Born out of the post-WWII Soviet Union, the stilyagi were Russia’s first hipsters and devout consumers of banned Western music and fashion. Driven by a lust for youth culture beyond the Iron Curtain, they broke away from the monolithic Soviet society and oppressive government with their insatiable desire to look good and dance.
Despite the colossal loss of life that Soviet Russia suffered during the Great Patriotic War (WWII), they emerged victorious when it finally came to an end. The wartime hardships inflicted on civilians stopped, and returning soldiers received a hero’s welcome for their efforts in savage battles.
Soldiers brought back stories of the outside world and foreign goods. Music, gramophones, clothing, magazines and other morsels of Western culture washed into the USSR. In the triumphant few years immediately after WWII, Soviets welcomed in their promising new chapter with American jazz and other new sounds.
And then the Cold War enveloped the country. The government imposed a ban on Western culture, and the music, cinema, dancing and clothing disappeared because the regime argued they were part of an American plot to bring down the Soviet Union. Nonetheless, a handful of young Soviets chose to defy the censorship.
These cool kids were hooked on the new music and fashion to hit Soviet Russia and were not going to give it up. They were given the name stilyagi, from the Russian word for style. Although it was supposed to be an insult, style was central to the stilyagi. A little bit rockabilly, a little bit preppy and a little bit English teddy boy, the stilyagi stuck out from the Soviet masses with their bright flair. The men sported quiffs and pencil moustaches and wore thick rubber-soled shoes, tight trousers and bright, gaudy shirts and ties. Although there were far fewer women caught up in the scene, they were equally as bright and equally well styled. Aside from a love of Western style, these kids were bonded together through a desire to look good, dance and enjoy themselves, despite living in difficult times.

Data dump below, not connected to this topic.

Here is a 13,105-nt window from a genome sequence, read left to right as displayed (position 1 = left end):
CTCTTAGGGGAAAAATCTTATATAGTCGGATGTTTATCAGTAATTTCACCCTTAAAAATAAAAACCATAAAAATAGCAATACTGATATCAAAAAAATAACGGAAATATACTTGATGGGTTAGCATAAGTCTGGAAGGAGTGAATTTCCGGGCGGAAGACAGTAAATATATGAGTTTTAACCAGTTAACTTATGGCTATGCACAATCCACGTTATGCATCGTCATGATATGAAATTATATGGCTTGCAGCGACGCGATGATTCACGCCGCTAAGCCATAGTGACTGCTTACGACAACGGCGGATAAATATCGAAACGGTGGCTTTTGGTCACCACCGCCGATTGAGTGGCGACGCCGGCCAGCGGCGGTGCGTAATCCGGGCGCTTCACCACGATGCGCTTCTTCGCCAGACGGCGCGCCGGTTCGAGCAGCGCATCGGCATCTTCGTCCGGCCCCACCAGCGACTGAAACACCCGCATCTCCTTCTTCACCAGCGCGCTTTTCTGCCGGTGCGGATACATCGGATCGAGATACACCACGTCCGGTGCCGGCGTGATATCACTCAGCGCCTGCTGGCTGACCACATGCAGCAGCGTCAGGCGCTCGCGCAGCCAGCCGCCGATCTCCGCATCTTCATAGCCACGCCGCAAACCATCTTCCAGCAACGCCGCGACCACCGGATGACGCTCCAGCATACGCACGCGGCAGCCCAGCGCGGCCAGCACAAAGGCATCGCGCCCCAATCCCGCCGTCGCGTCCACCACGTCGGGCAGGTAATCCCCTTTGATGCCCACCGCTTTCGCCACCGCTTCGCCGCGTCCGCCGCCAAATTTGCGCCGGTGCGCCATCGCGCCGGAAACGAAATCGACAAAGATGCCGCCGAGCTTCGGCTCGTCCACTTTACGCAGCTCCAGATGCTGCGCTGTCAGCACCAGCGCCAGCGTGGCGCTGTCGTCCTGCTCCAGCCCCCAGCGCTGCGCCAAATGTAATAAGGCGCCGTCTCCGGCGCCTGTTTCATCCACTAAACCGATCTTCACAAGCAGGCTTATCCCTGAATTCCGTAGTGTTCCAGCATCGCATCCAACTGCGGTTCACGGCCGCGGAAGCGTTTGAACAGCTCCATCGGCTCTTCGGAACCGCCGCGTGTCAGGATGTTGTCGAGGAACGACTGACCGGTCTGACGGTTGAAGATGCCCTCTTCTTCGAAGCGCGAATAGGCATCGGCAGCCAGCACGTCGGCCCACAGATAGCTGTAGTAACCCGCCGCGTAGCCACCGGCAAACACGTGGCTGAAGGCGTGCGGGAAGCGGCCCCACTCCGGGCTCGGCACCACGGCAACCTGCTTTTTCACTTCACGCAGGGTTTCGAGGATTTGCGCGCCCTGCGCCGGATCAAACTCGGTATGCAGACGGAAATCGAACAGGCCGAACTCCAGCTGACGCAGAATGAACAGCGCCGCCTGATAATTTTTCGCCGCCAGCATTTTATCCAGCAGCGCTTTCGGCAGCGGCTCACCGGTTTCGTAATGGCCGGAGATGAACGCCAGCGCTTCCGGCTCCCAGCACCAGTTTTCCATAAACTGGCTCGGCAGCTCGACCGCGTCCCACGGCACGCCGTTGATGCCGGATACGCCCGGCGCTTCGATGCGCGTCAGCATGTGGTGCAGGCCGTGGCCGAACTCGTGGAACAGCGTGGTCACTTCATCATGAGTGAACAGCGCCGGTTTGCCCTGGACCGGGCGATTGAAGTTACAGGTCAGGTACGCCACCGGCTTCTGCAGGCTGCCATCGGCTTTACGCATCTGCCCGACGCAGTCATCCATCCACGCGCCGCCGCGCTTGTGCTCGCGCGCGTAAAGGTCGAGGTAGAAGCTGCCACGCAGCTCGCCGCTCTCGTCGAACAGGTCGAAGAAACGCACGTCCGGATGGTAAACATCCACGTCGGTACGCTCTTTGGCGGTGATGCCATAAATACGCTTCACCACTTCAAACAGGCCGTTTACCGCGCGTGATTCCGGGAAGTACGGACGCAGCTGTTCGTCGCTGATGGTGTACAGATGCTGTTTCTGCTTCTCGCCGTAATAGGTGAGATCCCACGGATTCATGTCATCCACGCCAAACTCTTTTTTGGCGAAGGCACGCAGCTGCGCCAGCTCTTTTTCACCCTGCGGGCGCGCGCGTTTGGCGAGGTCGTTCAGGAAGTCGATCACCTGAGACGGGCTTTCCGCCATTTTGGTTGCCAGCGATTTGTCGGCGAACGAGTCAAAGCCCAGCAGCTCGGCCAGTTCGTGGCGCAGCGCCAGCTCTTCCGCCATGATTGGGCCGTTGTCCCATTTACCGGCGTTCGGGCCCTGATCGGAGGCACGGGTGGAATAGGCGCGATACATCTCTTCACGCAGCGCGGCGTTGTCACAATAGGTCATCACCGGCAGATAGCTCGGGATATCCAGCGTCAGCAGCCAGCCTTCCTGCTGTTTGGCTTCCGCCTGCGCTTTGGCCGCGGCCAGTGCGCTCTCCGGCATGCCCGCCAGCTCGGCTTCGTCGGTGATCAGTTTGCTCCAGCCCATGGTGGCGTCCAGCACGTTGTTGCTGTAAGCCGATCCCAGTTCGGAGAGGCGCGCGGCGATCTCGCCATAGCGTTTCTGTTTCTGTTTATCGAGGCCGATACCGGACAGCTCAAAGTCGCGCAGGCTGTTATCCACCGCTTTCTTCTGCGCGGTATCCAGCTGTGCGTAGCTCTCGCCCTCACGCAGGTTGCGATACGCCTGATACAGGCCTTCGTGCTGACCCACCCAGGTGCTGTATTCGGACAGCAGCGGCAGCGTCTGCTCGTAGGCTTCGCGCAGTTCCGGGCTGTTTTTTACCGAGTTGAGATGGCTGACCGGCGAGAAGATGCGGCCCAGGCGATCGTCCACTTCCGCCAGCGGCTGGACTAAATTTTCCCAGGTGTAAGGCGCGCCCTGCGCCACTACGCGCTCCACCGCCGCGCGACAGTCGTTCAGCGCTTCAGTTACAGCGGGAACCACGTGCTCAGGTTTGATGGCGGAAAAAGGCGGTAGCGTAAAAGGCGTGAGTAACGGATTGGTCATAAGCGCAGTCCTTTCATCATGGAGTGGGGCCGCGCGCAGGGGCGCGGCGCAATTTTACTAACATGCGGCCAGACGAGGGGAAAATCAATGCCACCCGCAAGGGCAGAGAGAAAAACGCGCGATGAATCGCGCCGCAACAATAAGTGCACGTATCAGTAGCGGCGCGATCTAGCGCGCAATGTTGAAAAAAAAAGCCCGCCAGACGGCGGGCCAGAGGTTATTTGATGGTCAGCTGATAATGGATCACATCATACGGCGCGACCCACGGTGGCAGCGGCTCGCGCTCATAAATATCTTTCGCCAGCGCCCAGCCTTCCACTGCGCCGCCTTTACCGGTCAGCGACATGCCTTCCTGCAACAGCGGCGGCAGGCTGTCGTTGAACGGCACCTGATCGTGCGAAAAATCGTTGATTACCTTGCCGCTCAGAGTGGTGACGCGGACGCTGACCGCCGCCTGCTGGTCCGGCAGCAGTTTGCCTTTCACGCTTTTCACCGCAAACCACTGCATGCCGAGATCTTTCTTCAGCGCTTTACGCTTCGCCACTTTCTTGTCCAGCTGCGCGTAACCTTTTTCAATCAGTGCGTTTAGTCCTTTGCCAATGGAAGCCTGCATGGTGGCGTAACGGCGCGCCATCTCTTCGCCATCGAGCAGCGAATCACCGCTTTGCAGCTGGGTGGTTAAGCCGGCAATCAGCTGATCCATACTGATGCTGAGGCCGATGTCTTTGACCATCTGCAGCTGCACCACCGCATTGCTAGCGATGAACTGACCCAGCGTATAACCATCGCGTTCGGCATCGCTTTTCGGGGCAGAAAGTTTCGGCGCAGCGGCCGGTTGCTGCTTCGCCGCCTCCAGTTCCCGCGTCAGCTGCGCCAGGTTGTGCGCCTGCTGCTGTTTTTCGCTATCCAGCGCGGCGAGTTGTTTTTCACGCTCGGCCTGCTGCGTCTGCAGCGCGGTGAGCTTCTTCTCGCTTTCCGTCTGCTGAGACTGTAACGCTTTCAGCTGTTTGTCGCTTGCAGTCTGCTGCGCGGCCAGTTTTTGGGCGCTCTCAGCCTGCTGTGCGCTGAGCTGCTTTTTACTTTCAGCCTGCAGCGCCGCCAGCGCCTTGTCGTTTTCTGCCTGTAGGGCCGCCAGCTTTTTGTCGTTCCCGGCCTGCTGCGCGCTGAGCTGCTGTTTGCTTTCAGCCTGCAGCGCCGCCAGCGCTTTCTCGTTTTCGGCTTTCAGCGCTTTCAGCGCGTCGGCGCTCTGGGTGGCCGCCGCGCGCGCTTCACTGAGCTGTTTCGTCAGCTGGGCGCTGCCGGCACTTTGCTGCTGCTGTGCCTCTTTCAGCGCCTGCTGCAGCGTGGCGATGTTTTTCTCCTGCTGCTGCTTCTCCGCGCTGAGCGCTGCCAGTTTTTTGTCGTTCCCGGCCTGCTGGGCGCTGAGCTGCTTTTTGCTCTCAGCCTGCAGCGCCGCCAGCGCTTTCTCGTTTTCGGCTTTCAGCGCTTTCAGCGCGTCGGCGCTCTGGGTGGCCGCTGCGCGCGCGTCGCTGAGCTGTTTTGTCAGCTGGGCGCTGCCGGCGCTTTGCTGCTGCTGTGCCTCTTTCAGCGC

They danced the ‘unrecommended’ dances of the tango and foxtrot, as well as the jitterbug and lindy hop. Their favourite dances were the unfamiliar dances of the Canadian, the Atomic and a type of boogie called the Triple Hamburg. When rock and roll seeped in across state borders, the stilyagi danced to that, too. They danced in homes, in restaurants, at parties and in cafés – wherever they could.
It all changed for the stilyagi in 1957 when the USSR opened their borders to host the World Festival of Youth and Students in Moscow. Young foreign students streamed into the capital, including Americans and Western Europeans. For the first time, the stilyagi had the opportunity to compare themselves to whom they modelled themselves from, and they saw they were behind current Western fashion.
By the end of the ’50s, there were few true stilyagi left. The movement had transitioned into the mainstream, and the founding hipsters discovered new interests. The remaining original crew had separated into two further subcultures, which were defined by their differing musical tastes that had evolved on from the original love of jazz.
Many people dismissed these kids as irrelevant bits of fluff. However, despite being apolitical, particularly in comparison to the reactionary anti-Stalinists before them, the stilyagi’s disregard for Soviet ideals and flagrant adoration of Western culture undermined the regime’s pro-Soviet, anti-West stance. The stilyagi also left their mark on the USSR’s infamous black market through the manufacturing of bone music and influenced waves of youth subcultures to come such as the bitlomany, hippies and the Russian rockers, which all chipped away at the Soviet establishment in their own way.
Subkultura, Stories of Youth and Resistance in Russia, by Artemy Troitsky, is available through the New Social and HOME.